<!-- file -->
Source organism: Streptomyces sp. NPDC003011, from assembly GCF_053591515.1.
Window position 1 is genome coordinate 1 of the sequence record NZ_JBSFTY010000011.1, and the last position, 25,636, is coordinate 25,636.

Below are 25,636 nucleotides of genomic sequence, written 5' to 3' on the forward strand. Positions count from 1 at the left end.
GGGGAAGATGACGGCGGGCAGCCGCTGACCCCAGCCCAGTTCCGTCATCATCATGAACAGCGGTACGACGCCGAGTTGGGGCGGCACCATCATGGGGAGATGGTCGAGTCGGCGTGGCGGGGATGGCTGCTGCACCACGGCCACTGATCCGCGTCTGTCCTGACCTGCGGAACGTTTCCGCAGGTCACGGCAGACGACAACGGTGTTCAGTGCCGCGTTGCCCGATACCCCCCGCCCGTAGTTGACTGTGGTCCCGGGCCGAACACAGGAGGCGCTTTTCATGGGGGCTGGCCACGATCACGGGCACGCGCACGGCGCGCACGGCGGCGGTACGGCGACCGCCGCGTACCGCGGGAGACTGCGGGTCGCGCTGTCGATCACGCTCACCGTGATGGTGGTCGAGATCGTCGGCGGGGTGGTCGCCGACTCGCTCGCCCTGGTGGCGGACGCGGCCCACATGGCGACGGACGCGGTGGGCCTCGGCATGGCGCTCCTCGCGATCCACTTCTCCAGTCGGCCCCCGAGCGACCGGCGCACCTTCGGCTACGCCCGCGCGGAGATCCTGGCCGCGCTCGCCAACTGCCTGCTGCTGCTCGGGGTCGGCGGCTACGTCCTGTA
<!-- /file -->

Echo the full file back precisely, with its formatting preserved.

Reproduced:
Source organism: Streptomyces sp. NPDC003011, from assembly GCF_053591515.1.
Window position 1 is genome coordinate 1 of the sequence record NZ_JBSFTY010000011.1, and the last position, 25,636, is coordinate 25,636.

Below are 25,636 nucleotides of genomic sequence, written 5' to 3' on the forward strand. Positions count from 1 at the left end.
GGGGAAGATGACGGCGGGCAGCCGCTGACCCCAGCCCAGTTCCGTCATCATCATGAACAGCGGTACGACGCCGAGTTGGGGCGGCACCATCATGGGGAGATGGTCGAGTCGGCGTGGCGGGGATGGCTGCTGCACCACGGCCACTGATCCGCGTCTGTCCTGACCTGCGGAACGTTTCCGCAGGTCACGGCAGACGACAACGGTGTTCAGTGCCGCGTTGCCCGATACCCCCCGCCCGTAGTTGACTGTGGTCCCGGGCCGAACACAGGAGGCGCTTTTCATGGGGGCTGGCCACGATCACGGGCACGCGCACGGCGCGCACGGCGGCGGTACGGCGACCGCCGCGTACCGCGGGAGACTGCGGGTCGCGCTGTCGATCACGCTCACCGTGATGGTGGTCGAGATCGTCGGCGGGGTGGTCGCCGACTCGCTCGCCCTGGTGGCGGACGCGGCCCACATGGCGACGGACGCGGTGGGCCTCGGCATGGCGCTCCTCGCGATCCACTTCTCCAGTCGGCCCCCGAGCGACCGGCGCACCTTCGGCTACGCCCGCGCGGAGATCCTGGCCGCGCTCGCCAACTGCCTGCTGCTGCTCGGGGTCGGCGGCTACGTCCTGTA